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1.
Sci Rep ; 12(1): 1716, 2022 02 02.
Article in English | MEDLINE | ID: covidwho-1900583

ABSTRACT

The rapid evolution of the novel coronavirus disease (COVID-19) pandemic has resulted in an urgent need for effective clinical tools to reduce transmission and manage severe illness. Numerous teams are quickly developing artificial intelligence approaches to these problems, including using deep learning to predict COVID-19 diagnosis and prognosis from chest computed tomography (CT) imaging data. In this work, we assess the value of aggregated chest CT data for COVID-19 prognosis compared to clinical metadata alone. We develop a novel patient-level algorithm to aggregate the chest CT volume into a 2D representation that can be easily integrated with clinical metadata to distinguish COVID-19 pneumonia from chest CT volumes from healthy participants and participants with other viral pneumonia. Furthermore, we present a multitask model for joint segmentation of different classes of pulmonary lesions present in COVID-19 infected lungs that can outperform individual segmentation models for each task. We directly compare this multitask segmentation approach to combining feature-agnostic volumetric CT classification feature maps with clinical metadata for predicting mortality. We show that the combination of features derived from the chest CT volumes improve the AUC performance to 0.80 from the 0.52 obtained by using patients' clinical data alone. These approaches enable the automated extraction of clinically relevant features from chest CT volumes for risk stratification of COVID-19 patients.


Subject(s)
COVID-19/diagnosis , COVID-19/virology , Deep Learning , SARS-CoV-2 , Thorax/diagnostic imaging , Thorax/pathology , Tomography, X-Ray Computed , Algorithms , COVID-19/mortality , Databases, Genetic , Humans , Image Interpretation, Computer-Assisted/methods , Image Processing, Computer-Assisted/methods , Prognosis , Tomography, X-Ray Computed/methods , Tomography, X-Ray Computed/standards
2.
AJR Am J Roentgenol ; 218(2): 270-278, 2022 02.
Article in English | MEDLINE | ID: covidwho-1793148

ABSTRACT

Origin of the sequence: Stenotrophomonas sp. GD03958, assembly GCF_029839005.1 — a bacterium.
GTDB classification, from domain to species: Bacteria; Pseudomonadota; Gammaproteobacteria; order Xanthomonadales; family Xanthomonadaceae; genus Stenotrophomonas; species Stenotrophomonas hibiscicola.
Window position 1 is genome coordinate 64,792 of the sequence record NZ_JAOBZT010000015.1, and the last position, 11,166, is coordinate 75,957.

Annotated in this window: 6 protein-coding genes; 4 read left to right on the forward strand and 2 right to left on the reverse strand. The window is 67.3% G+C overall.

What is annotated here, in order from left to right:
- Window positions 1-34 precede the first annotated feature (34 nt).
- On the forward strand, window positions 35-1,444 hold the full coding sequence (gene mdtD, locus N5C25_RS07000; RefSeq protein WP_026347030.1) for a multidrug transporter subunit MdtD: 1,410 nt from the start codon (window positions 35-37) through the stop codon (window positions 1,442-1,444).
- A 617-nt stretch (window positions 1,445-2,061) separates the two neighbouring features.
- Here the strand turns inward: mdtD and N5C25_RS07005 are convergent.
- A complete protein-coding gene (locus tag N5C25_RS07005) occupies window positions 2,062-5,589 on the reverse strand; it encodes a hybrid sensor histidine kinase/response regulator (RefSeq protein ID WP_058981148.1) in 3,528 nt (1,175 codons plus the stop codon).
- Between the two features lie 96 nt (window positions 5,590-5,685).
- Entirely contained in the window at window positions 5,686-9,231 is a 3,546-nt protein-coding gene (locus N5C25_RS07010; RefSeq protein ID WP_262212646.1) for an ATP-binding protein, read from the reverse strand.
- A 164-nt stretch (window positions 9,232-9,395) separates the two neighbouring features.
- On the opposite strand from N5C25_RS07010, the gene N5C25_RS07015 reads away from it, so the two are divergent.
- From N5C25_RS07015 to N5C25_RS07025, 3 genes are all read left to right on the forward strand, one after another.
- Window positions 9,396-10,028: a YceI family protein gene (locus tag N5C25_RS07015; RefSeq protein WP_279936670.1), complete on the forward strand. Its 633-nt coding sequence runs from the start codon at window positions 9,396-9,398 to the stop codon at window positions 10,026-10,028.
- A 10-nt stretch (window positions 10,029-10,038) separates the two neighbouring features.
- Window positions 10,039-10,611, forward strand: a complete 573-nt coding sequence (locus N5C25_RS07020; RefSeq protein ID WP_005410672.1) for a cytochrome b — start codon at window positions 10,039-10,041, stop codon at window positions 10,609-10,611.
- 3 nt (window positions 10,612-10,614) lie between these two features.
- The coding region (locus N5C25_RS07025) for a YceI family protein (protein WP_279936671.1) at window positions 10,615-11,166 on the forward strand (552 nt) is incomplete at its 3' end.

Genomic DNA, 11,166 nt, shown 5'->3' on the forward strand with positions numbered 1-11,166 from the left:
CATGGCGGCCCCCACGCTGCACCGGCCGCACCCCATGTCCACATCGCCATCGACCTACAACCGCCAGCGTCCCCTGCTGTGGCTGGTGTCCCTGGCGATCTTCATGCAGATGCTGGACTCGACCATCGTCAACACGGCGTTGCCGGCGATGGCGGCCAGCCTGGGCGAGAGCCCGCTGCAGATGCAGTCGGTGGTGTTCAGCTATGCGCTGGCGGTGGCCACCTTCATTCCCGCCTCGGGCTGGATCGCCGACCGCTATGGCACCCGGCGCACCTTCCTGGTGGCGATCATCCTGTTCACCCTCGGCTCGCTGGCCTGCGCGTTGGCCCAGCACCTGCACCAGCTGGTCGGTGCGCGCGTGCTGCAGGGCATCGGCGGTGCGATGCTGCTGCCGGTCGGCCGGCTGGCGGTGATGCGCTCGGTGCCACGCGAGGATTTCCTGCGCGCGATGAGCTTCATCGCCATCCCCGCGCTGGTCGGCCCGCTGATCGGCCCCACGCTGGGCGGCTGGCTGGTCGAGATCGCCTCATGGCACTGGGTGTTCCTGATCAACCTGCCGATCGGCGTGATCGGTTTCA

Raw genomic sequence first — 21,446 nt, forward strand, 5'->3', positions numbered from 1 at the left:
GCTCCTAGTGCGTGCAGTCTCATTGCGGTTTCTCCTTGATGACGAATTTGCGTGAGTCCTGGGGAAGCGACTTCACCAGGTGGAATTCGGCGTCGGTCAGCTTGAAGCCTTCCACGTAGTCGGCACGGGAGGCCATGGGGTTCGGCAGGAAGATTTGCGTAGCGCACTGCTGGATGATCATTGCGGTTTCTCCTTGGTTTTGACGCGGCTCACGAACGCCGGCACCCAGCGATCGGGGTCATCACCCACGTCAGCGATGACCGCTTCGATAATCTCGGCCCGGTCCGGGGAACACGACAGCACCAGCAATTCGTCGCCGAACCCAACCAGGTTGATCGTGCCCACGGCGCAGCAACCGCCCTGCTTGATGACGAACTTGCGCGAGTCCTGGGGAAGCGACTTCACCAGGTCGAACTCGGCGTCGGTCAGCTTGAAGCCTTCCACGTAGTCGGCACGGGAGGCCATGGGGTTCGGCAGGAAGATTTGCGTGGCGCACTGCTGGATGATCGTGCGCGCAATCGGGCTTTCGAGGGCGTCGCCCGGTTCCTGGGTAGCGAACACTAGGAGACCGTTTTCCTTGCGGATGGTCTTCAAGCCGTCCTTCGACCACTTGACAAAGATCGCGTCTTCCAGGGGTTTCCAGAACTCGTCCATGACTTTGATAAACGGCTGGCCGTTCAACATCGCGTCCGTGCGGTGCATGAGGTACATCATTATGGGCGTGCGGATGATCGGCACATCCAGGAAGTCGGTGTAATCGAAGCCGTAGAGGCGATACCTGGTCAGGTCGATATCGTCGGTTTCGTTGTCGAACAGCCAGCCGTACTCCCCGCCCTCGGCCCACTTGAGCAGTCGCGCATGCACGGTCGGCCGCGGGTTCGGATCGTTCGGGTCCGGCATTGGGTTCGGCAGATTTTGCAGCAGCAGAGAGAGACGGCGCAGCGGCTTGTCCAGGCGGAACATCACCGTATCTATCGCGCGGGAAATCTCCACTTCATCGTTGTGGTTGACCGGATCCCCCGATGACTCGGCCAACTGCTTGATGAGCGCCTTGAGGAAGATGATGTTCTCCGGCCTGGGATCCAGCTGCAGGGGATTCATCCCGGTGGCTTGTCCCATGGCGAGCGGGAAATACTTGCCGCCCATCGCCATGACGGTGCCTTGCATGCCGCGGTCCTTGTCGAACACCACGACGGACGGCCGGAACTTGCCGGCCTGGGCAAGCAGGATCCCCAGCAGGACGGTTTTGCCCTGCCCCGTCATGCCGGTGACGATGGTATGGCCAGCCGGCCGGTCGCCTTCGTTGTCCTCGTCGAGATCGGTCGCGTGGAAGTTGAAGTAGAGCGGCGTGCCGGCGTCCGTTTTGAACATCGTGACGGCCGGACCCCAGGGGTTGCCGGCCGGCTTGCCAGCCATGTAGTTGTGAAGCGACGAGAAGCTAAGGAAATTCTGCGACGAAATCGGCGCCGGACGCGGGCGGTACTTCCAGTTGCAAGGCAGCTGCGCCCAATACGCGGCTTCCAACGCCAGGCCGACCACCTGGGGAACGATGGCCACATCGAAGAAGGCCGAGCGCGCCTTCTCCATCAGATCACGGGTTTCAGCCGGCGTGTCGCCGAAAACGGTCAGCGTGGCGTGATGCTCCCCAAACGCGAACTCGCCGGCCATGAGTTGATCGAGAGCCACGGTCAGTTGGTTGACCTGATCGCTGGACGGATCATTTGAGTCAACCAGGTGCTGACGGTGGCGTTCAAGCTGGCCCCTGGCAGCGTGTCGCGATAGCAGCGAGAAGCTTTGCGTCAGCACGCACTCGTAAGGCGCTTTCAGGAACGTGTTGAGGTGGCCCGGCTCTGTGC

BACKGROUND. The need for second visits between screening mammography and diagnostic imaging contributes to disparities in the time to breast cancer diagnosis. During the COVID-19 pandemic, an immediate-read screening mammography program was implemented to reduce patient visits and decrease time to diagnostic imaging. OBJECTIVE. The purpose of this study was to measure the impact of an immediate-read screening program with focus on disparities in same-day diagnostic imaging after abnormal findings are made at screening mammography. METHODS. In May 2020, an immediate-read screening program was implemented whereby a dedicated breast imaging radiologist interpreted all screening mammograms in real time; patients received results before discharge; and efforts were made to perform any recommended diagnostic imaging during the visit (performed by different radiologists). Screening mammographic examinations performed from June 1, 2019, through October 31, 2019 (preimplementation period), and from June 1, 2020, through October 31, 2020 (postimplementation period), were retrospectively identified. Patient characteristics were recorded from the electronic medical record. Multivariable logistic regression models incorporating patient age, race and ethnicity, language, and insurance type were estimated to identify factors associated with same-day diagnostic imaging. Screening metrics were compared between periods. RESULTS. A total of 8222 preimplementation and 7235 postimplementation screening examinations were included; 521 patients had abnormal screening findings before implementation, and 359 after implementation. Before implementation, 14.8% of patients underwent same-day diagnostic imaging after abnormal screening mammograms. This percentage increased to 60.7% after implementation. Before implementation, patients who identified their race as other than White had significantly lower odds than patients who identified their race as White of undergoing same-day diagnostic imaging after receiving abnormal screening results (adjusted odds ratio, 0.30; 95% CI, 0.10-0.86; p = .03). After implementation, the odds of same-day diagnostic imaging were not significantly different between patients of other races and White patients (adjusted odds ratio, 0.92; 95% CI, 0.50-1.71; p = .80). After implementation, there was no significant difference in race and ethnicity between patients who underwent and those who did not undergo same-day diagnostic imaging after receiving abnormal results of screening mammography (p > .05). The rate of abnormal interpretation was significantly lower after than it was before implementation (5.0% vs 6.3%; p < .001). Cancer detection rate and PPV1 (PPV based on positive findings at screening examination) were not significantly different before and after implementation (p > .05). CONCLUSION. Implementation of the immediate-read screening mammography program reduced prior racial and ethnic disparities in same-day diagnostic imaging after abnormal screening mammograms. CLINICAL IMPACT. An immediate-read screening program provides a new paradigm for improved screening mammography workflow that allows more rapid diagnostic workup with reduced disparities in care.